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Fluid balance testing

September 6, 2017

I am currently in Cairns attending the Mountain Bike World Championships. I am assisting two athletes with various aspects of nutrition and hydration in the lead up to their race. I will also be in the feed zone on race day.

One of the challenges up here is the heat. The race will take place at 12 noon, one of the hottest times of the day. We know that dehydration (in the order of ~2% body weight lost in the form of body fluid) can effect performance and so one of my main roles is to ensure that these athletes maintain a desirable hydration status.

Measuring fluid balance is one way we can keep an eye on this. Fluid balance testing involves weighing the athlete before training. We also weigh the drink bottles they take with them out on course. We take account of the weight of the bottle itself and any powder used (thereby ensuring we are measuring only the fluid being consumed and not other variables). When they return from training, they towel down (removing as much sweat from their body/clothing as possible) and we weigh them again. We also re-weigh their drink bottles. We then use these numbers to calculate how much fluid they have taken in and compare this to the weight they might have lost on the scale. From these numbers we can work out their sweat rate (sweat lost in mL or L per hour). We can also calculate the amount of fluid they need to consume post training in order to adequately rehydrate from that session (1.5 x the amount they have lost/not replaced while on course). Ideally this fluid replacement would contain some salt to aid in fluid retention.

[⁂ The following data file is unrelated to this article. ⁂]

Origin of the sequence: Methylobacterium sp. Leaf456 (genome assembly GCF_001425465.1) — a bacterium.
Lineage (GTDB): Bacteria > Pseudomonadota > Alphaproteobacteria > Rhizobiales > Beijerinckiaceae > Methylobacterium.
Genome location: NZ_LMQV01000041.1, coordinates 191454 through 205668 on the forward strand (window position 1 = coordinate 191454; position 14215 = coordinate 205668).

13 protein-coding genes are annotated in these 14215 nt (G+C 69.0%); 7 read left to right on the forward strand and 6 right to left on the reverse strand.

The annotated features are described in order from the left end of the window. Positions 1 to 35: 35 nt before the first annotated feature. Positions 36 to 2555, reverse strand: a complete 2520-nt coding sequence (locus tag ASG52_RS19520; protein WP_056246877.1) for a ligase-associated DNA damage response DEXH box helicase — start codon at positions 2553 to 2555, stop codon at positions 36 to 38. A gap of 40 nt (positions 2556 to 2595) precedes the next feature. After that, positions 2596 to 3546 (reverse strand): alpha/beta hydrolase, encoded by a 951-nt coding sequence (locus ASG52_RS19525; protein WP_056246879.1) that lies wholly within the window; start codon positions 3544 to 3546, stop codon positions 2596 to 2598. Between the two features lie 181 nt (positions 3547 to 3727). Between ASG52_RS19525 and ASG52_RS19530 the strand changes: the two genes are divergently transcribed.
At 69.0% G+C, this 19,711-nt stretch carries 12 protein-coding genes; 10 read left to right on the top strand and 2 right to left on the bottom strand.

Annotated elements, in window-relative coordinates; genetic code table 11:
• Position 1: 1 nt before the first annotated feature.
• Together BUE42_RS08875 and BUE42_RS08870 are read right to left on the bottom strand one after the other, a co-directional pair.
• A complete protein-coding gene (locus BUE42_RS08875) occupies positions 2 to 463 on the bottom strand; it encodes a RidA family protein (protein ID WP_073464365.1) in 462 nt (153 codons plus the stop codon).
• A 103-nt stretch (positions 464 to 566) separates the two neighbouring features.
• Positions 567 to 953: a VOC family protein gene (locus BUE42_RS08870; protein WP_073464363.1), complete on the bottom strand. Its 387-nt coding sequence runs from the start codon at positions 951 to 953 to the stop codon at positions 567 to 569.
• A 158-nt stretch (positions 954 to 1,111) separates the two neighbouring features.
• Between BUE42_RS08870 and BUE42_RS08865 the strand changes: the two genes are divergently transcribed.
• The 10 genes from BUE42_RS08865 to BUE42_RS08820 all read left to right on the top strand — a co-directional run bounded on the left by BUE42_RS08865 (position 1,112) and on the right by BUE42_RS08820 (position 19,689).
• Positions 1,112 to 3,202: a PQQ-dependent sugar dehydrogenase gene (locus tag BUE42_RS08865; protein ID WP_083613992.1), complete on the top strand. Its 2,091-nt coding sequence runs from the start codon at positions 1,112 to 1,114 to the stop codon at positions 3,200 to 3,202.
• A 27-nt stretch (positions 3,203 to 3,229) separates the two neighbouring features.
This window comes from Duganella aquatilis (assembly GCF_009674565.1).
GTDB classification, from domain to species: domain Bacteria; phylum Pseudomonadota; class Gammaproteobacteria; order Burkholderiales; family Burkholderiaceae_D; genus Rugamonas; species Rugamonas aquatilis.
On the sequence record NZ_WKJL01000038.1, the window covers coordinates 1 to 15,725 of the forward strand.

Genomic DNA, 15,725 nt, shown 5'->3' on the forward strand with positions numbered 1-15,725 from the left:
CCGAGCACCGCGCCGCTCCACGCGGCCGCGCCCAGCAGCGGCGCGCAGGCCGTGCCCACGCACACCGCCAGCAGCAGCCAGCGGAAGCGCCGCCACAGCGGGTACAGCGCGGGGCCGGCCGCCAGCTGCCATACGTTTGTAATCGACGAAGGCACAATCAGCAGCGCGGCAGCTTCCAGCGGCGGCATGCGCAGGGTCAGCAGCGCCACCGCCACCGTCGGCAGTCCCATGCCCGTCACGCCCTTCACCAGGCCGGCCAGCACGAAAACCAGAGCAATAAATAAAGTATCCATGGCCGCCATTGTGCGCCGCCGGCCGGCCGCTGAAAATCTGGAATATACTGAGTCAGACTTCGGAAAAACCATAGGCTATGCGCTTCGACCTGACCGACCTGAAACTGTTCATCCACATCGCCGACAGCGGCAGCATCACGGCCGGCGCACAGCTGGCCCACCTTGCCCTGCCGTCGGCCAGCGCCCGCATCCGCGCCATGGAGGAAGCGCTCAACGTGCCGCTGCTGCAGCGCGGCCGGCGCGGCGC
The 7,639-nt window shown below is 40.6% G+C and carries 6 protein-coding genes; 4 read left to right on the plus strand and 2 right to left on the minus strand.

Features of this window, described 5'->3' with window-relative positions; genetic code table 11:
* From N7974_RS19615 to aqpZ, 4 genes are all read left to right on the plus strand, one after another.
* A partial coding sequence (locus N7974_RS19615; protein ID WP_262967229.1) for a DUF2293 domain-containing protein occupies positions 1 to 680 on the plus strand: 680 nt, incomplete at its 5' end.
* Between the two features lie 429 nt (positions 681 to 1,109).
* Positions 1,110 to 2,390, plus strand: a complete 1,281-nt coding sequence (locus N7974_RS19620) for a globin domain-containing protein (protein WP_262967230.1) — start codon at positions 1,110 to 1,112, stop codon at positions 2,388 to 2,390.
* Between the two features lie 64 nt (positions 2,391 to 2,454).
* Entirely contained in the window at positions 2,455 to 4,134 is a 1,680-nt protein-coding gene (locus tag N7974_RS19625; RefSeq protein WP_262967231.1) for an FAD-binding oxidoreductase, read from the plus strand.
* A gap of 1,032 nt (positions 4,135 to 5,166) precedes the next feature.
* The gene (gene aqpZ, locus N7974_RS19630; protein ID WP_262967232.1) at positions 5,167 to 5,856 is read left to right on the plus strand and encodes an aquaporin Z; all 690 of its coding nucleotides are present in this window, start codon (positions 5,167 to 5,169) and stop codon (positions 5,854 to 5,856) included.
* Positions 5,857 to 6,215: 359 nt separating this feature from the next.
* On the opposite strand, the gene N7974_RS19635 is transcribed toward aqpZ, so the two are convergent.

Over time, these numbers help dictate how much fluid will be required on race day in order for them to stay within a safe level of dehydration that will not effect performance. The goal isn’t necessarily to keep them in exact fluid balance (no change on the scale) but to keep them within that 2% loss I mentioned earlier. We also don’t want to see any weight gain (fluid gain) after a session as this can have dangerous outcomes for the athlete if done in excess.

As an example, one rider lost 1.5L of fluid while out on course for 1hr 45 minutes yesterday. She replaced much of this while riding, coming back only 300g lighter. This equated to 1.3% of her body weight, which meant her performance should have been protected. Because she was still 300g down on the scale (300mL fluid), she required 450mL (1.5 x 300mL) in order to adequately rehydrate and recover from that ride.

If you have any questions regarding fluid balance or would like to book a fluid balance session, please contact me:


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